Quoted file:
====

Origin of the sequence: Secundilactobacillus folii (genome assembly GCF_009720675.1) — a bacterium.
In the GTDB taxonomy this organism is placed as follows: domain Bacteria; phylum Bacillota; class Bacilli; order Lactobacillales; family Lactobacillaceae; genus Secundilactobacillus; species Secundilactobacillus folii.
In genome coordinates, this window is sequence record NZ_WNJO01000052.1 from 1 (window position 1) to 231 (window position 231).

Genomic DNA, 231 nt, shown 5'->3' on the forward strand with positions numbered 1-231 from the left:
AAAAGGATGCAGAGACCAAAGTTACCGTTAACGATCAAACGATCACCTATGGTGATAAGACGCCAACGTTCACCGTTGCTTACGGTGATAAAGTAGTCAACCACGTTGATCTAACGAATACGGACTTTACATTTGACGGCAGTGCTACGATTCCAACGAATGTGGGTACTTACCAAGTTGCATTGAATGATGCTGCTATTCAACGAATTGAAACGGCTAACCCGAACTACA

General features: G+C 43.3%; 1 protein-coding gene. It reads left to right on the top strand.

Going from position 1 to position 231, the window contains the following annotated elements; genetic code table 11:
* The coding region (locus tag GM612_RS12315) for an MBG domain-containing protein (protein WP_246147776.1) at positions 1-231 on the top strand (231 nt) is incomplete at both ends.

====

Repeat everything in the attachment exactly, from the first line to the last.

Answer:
Origin of the sequence: Secundilactobacillus folii (genome assembly GCF_009720675.1) — a bacterium.
In the GTDB taxonomy this organism is placed as follows: domain Bacteria; phylum Bacillota; class Bacilli; order Lactobacillales; family Lactobacillaceae; genus Secundilactobacillus; species Secundilactobacillus folii.
In genome coordinates, this window is sequence record NZ_WNJO01000052.1 from 1 (window position 1) to 231 (window position 231).

Genomic DNA, 231 nt, shown 5'->3' on the forward strand with positions numbered 1-231 from the left:
AAAAGGATGCAGAGACCAAAGTTACCGTTAACGATCAAACGATCACCTATGGTGATAAGACGCCAACGTTCACCGTTGCTTACGGTGATAAAGTAGTCAACCACGTTGATCTAACGAATACGGACTTTACATTTGACGGCAGTGCTACGATTCCAACGAATGTGGGTACTTACCAAGTTGCATTGAATGATGCTGCTATTCAACGAATTGAAACGGCTAACCCGAACTACA

General features: G+C 43.3%; 1 protein-coding gene. It reads left to right on the top strand.

Going from position 1 to position 231, the window contains the following annotated elements; genetic code table 11:
* The coding region (locus tag GM612_RS12315) for an MBG domain-containing protein (protein WP_246147776.1) at positions 1-231 on the top strand (231 nt) is incomplete at both ends.